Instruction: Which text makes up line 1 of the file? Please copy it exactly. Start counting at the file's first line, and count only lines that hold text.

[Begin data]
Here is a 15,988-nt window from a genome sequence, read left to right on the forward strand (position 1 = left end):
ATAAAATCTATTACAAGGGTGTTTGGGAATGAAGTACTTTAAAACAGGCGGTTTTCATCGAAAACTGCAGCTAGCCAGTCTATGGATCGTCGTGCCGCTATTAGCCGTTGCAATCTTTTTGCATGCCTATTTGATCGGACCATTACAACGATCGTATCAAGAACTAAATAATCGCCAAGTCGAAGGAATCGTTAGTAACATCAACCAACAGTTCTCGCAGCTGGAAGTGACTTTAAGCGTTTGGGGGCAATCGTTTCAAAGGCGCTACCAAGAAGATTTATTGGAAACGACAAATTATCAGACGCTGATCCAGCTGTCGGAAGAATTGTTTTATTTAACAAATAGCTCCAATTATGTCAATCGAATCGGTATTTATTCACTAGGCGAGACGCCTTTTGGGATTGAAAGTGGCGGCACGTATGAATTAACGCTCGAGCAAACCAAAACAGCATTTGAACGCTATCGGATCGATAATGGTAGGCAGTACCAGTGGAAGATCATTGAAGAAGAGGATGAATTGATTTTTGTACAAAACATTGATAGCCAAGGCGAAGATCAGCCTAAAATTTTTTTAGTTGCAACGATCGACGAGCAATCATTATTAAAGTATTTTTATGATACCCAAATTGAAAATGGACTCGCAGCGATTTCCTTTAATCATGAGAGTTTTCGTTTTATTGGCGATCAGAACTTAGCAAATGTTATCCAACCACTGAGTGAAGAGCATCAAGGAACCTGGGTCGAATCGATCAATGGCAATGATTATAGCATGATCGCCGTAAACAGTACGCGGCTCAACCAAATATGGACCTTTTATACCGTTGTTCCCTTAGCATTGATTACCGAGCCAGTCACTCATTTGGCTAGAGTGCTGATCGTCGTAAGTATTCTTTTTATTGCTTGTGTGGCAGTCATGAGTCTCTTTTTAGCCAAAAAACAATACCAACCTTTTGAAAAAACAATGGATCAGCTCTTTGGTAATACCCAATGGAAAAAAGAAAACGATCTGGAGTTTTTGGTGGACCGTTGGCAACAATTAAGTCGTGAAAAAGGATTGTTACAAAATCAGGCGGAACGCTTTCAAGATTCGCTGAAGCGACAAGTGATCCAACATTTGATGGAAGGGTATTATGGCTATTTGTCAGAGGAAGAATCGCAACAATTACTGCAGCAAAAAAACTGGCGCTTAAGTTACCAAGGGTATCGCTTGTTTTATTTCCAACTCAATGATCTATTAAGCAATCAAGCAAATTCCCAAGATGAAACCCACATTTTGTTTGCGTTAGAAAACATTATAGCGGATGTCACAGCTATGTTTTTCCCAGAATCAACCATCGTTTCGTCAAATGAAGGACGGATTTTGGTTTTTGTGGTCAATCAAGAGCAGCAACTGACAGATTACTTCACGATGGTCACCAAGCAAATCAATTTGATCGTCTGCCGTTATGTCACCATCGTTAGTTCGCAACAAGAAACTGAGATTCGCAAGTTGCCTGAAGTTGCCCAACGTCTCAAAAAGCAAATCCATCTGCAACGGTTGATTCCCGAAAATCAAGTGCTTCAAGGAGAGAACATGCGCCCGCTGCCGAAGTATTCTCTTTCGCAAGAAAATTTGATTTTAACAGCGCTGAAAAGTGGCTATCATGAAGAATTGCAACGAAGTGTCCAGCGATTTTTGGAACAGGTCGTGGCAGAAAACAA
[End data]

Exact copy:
Here is a 15,988-nt window from a genome sequence, read left to right on the forward strand (position 1 = left end):